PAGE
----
"John Rabe": An old-fashioned, manipulative epic





The German actor Ulrich Tukur brings an understated intensity and psychological depth to the title role of “John Rabe,” a sweeping historical film that exalts a largely unsung real-life hero who risked his life to do the right thing. Rabe, a Nazi German industrialist stationed in China, is credited with saving the lives of more than 200,000 Chinese during the infamous 1937 massacre in Nanking (now Nanjing) in the second Sino-Japanese war. In a matter of weeks, the Japanese slaughtered at least 200,000 civilians and prisoners of war and committed mass rape.

The German director Florian Gallenberger has made Rabe the central figure in an old-fashioned historical epic that covers much of the same territory as the 2007 documentary “Nanking,” in which Rabe (pronounced RAH-bay) is mentioned. Because its hero was a “good Nazi” who courageously acted on his humanitarian impulses, “John Rabe” has a lot in common with “Schindler’s List.” But despite its gruesome scenes of hundreds of Chinese prisoners of war being lined up and executed and its ostentatious shots of severed heads, the movie is less than indelible....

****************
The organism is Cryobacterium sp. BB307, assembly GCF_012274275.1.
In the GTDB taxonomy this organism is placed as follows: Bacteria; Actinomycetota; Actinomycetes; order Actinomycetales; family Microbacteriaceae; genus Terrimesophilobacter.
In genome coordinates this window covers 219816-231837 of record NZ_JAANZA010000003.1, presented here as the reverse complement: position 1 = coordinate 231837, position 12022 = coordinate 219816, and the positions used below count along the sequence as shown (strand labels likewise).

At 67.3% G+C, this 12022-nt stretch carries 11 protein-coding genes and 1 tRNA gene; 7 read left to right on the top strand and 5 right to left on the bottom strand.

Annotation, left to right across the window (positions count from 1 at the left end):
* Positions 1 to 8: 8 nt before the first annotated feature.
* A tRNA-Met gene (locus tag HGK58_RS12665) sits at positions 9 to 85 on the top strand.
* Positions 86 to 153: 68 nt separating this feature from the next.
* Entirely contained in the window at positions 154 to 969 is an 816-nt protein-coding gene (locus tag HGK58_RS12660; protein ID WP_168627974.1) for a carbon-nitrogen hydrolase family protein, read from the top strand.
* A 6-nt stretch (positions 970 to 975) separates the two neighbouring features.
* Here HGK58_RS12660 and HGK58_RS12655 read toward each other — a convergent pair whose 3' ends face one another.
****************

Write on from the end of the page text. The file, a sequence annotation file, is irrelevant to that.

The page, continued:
Moody and diabetic, Rabe initially clashes with Robert Wilson (Steve Buscemi), a cynical American doctor on the committee who despises Rabe’s Nazi associations. But by the end of a drunken evening together, they are both singing the “Colonel Bogey March” with scabrous anti-Hitler lyrics.

The movie spends considerable time on the committee’s divisive internal politics. Over Rabe’s objections, Valérie Duprès (Anne Consigny), who runs a girls school in the safety zone, secretly violates the agreement with the Japanese and hides Chinese soldiers in her school. The Japanese, who continually threaten to override the pact, are itching for an excuse to storm the safety zone....

From the outset of “John Rabe” you are uncomfortably aware of watching a wartime melodrama that, despite its honorable intentions, will throw in any emotional ploy to keep you engaged.

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